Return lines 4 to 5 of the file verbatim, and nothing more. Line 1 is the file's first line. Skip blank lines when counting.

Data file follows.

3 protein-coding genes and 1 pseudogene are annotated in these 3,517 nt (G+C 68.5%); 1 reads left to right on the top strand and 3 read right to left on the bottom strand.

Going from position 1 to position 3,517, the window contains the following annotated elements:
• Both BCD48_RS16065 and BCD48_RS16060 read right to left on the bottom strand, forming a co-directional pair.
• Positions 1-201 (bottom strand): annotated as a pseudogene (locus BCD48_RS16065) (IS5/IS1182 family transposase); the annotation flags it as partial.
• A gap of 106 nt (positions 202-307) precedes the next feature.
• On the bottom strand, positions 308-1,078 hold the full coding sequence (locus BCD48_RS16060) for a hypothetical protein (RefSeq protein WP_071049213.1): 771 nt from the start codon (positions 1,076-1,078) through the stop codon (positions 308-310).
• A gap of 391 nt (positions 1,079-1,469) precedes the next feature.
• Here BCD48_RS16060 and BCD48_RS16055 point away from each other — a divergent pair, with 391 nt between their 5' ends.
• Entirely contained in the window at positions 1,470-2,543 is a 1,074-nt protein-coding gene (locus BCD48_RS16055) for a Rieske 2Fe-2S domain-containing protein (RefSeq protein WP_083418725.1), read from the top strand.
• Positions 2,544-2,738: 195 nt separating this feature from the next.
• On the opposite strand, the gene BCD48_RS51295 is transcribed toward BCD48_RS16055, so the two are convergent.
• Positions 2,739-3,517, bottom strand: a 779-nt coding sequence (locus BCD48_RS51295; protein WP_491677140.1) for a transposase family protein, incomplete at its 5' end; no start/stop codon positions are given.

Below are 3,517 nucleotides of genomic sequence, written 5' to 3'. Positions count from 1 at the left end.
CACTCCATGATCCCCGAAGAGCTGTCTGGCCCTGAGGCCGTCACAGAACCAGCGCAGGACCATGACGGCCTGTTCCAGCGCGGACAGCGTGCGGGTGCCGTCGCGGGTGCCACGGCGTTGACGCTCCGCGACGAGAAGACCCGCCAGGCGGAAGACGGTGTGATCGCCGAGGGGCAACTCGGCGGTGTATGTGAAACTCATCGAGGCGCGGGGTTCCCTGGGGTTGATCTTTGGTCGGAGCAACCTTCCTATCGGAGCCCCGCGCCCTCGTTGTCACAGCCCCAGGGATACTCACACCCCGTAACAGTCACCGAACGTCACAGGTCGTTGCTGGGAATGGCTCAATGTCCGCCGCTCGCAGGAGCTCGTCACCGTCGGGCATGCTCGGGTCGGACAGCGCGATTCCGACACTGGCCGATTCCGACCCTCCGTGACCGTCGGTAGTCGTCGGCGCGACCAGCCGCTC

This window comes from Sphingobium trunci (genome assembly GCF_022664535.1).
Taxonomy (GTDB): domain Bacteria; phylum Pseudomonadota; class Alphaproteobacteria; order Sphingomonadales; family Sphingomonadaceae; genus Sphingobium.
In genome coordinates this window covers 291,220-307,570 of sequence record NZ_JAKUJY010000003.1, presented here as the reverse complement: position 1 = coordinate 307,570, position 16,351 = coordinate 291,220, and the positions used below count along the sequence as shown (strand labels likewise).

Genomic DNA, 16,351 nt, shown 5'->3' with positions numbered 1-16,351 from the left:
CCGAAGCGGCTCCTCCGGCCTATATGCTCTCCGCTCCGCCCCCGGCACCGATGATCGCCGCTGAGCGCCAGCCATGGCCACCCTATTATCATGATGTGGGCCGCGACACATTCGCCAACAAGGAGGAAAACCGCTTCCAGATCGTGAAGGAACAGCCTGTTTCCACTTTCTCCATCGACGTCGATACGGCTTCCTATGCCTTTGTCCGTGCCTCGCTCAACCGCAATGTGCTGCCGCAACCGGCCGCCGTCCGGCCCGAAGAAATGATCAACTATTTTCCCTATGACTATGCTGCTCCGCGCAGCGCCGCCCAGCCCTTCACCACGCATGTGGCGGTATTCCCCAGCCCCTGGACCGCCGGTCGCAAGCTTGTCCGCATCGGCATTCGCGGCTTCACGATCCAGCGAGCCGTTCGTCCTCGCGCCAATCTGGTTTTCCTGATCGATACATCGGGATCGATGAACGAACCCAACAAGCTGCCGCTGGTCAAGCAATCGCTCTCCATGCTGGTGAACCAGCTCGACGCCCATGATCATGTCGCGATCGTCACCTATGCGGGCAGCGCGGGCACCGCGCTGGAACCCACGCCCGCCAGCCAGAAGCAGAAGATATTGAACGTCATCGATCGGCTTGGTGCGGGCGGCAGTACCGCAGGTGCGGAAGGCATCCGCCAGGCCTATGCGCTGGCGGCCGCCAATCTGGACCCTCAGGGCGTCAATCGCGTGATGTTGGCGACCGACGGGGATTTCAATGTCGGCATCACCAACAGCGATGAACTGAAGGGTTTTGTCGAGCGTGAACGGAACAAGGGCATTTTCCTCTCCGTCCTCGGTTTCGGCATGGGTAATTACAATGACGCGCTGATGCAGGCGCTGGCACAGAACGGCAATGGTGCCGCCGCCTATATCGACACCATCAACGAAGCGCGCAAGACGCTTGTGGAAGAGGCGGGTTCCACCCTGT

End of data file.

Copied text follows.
• Positions 1-201 (bottom strand): annotated as a pseudogene (locus BCD48_RS16065) (IS5/IS1182 family transposase); the annotation flags it as partial.
• A gap of 106 nt (positions 202-307) precedes the next feature.